Mitchell grew up in the Chicago, Illinois area where he played saxophone and clarinet at around age twelve. His family was always involved in music with many different styles playing in the house when he was a child as well as having a secular music background. His brother, Norman, in particular was the one who introduced Mitchell to jazz. While attending Inglewood High School in Chicago, he furthered his study of the clarinet. In the 1950s, he joined the United States Army, during which time he was stationed in Heidelberg, Germany and played in a band with fellow saxophonists Albert Ayler and Rubin Cooper, the latter of which Mitchell commented "took me under his wing and taught me a lot of stuff." He also studied under the first clarinetist of the Heidelberg Symphony while in Germany. Mitchell returned to the United States in the early 1960s, relocated to the Chicago area, and performed in a band with Wilson Junior College undergraduates Malachi Favors (bass), Joseph Jarman, Henry Threadgill, and Anthony Braxton (all saxophonists). Mitchell also studied with Muhal Richard Abrams and played in his band, the Muhal Richard Abrams' Experimental Band, starting in 1961.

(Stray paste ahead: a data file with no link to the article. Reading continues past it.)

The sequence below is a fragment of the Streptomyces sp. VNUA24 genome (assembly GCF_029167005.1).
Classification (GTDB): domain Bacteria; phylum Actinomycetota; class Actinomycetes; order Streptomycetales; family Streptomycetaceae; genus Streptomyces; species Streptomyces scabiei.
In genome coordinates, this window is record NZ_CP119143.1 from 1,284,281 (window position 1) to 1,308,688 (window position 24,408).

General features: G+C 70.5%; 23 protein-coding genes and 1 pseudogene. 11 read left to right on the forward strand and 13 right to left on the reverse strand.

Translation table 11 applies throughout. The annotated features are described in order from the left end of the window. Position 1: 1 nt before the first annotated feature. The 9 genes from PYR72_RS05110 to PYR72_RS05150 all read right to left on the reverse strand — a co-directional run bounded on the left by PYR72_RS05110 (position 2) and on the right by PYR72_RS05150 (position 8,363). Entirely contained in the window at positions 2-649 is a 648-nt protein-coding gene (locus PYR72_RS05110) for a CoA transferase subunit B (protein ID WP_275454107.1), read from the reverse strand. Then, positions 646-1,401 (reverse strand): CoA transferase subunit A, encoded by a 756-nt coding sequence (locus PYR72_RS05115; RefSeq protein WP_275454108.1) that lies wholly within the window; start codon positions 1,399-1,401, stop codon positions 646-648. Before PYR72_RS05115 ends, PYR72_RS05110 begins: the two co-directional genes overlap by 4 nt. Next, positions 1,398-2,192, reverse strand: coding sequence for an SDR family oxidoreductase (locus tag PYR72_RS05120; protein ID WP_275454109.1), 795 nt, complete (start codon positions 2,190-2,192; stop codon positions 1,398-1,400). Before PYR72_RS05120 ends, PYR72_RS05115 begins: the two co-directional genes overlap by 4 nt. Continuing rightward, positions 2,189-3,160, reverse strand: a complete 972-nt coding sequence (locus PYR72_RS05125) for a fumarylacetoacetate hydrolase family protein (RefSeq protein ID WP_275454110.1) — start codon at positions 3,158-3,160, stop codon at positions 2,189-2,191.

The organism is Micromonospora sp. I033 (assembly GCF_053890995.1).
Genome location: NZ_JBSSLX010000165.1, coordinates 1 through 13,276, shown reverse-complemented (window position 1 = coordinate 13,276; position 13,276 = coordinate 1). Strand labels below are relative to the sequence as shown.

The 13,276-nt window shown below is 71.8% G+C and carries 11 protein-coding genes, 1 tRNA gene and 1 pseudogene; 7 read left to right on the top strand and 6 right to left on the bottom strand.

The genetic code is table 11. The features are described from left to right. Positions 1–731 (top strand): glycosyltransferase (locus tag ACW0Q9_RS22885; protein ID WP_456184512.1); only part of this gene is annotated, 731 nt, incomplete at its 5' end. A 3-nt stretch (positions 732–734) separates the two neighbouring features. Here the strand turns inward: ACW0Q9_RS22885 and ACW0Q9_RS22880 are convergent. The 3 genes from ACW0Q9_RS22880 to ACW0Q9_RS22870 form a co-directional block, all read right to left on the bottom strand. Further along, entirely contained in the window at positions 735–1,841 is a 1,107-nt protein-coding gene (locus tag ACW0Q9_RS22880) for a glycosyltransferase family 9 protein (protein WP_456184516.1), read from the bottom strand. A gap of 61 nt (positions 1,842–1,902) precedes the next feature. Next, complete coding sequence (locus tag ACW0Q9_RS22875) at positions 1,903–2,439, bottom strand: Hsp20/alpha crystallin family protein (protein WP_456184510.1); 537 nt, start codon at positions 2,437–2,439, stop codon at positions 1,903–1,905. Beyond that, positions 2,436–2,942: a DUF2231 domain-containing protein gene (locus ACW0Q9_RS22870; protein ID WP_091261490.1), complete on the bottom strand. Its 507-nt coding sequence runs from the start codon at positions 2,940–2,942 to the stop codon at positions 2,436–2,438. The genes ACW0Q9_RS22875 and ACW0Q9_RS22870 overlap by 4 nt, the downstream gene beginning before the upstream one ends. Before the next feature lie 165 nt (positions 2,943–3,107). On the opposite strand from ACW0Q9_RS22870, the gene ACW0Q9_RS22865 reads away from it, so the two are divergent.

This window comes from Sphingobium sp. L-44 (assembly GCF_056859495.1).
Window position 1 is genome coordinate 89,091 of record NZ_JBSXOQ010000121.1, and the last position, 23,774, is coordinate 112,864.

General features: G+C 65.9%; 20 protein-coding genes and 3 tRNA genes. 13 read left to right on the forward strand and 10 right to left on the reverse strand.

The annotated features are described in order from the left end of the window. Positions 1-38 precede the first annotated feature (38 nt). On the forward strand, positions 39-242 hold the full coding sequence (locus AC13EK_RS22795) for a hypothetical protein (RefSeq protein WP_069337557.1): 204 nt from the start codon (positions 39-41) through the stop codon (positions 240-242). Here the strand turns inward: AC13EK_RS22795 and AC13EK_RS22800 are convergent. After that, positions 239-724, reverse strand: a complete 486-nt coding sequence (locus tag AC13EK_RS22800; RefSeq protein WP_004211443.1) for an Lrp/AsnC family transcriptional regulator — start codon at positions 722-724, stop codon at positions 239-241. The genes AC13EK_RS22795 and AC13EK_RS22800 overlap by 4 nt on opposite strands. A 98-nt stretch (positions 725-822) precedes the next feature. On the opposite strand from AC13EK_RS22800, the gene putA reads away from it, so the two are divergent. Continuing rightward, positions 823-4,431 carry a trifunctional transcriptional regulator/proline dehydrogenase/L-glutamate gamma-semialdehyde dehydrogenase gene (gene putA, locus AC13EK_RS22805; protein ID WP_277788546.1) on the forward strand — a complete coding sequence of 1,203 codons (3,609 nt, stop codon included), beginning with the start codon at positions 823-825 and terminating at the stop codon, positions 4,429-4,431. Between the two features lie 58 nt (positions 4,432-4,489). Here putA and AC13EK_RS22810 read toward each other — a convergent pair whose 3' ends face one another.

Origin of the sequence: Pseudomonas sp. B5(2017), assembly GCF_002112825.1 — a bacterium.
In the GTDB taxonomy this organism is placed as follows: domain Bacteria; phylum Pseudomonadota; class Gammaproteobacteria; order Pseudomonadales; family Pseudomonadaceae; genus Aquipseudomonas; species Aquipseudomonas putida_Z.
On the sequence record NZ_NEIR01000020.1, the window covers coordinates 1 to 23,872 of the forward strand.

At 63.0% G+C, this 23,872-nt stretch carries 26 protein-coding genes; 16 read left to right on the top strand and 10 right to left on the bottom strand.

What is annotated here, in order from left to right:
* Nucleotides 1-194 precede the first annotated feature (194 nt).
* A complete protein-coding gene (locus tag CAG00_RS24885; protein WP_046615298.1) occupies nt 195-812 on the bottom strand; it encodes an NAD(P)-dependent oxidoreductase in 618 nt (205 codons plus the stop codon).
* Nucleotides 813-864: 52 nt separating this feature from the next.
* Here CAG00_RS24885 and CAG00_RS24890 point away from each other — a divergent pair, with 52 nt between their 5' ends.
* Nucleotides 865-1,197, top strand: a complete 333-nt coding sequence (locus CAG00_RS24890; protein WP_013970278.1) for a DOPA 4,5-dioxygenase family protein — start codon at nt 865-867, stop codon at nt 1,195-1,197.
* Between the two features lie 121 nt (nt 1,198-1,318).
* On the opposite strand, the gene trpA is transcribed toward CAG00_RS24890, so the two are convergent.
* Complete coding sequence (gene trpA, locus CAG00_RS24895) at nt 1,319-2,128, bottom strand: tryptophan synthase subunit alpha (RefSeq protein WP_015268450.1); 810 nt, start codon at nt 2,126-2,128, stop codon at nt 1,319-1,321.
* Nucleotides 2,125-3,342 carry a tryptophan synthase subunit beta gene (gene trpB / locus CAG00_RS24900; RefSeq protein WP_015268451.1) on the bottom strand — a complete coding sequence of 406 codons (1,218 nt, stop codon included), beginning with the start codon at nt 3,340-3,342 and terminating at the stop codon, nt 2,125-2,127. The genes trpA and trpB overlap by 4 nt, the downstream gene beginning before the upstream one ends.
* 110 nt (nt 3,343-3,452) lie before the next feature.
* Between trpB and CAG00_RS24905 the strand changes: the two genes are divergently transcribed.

In 1965, Mitchell was one of the first members of the non-profit organization Association for the Advancement of Creative Musicians (AACM) along with Jodie Christian (piano), Steve McCall (drums), and Phil Cohran (composer). The following year Mitchell, Lester Bowie (trumpet), Kalaparusha Maurice McIntyre (tenor saxophone), Malachi Favors, Lester Lashley (trombone), and Alvin Fielder (drums), recorded their first studio album, Sound. The album was "a departure from the more extroverted work of the New York-based free jazz players" due in part to the band recording with "unorthodox devices" such as toys and bicycle horns.